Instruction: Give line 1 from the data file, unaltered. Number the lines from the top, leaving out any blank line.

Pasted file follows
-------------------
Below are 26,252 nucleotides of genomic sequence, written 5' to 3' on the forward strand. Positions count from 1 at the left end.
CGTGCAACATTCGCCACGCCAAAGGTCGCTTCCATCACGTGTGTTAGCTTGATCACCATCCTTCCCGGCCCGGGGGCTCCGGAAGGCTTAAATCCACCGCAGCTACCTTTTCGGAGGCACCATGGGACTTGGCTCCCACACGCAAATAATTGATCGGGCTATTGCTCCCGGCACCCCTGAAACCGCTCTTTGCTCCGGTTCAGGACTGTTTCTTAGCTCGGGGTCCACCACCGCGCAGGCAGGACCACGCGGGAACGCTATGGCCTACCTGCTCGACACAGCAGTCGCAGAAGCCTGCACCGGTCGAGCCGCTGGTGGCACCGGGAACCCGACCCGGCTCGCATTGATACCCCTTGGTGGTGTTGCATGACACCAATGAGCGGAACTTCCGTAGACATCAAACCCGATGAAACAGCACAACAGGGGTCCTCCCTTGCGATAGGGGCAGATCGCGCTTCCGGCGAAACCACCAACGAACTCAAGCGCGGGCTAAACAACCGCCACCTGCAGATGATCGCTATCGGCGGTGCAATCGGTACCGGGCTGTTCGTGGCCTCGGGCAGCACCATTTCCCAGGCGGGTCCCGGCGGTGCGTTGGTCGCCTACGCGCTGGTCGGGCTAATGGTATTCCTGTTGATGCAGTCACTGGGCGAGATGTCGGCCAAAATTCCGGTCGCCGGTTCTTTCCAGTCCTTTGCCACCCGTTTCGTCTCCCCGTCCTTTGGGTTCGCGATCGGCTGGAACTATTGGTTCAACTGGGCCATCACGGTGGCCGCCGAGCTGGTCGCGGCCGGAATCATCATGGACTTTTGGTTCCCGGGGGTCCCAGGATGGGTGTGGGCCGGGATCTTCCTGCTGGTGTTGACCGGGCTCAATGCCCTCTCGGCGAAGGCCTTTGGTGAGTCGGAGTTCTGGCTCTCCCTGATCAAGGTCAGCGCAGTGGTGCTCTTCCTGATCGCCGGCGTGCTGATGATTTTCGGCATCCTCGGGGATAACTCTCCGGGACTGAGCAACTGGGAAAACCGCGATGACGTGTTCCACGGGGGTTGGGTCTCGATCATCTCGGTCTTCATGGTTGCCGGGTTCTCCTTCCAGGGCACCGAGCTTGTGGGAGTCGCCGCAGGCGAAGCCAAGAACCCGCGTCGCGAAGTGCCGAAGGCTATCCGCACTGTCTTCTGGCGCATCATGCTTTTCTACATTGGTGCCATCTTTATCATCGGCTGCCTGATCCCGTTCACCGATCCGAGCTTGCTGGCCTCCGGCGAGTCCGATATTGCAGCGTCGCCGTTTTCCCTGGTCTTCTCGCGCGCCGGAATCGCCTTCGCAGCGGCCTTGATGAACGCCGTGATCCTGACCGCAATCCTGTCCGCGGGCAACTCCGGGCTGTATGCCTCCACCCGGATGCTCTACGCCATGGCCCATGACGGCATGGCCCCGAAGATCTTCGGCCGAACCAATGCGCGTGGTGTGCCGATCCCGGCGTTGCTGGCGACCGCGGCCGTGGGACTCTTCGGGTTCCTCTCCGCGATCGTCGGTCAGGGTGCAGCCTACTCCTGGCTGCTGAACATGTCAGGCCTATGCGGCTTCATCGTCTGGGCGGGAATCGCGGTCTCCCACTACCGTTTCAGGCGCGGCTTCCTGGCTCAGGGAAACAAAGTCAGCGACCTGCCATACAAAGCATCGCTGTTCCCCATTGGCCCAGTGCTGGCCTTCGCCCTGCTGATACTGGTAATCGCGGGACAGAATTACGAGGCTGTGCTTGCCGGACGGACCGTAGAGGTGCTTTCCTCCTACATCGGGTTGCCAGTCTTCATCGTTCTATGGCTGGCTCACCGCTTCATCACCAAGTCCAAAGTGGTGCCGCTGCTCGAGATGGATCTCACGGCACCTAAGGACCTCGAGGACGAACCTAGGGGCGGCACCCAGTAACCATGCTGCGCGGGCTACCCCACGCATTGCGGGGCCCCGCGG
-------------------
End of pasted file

Below are 26,252 nucleotides of genomic sequence, written 5' to 3' on the forward strand. Positions count from 1 at the left end.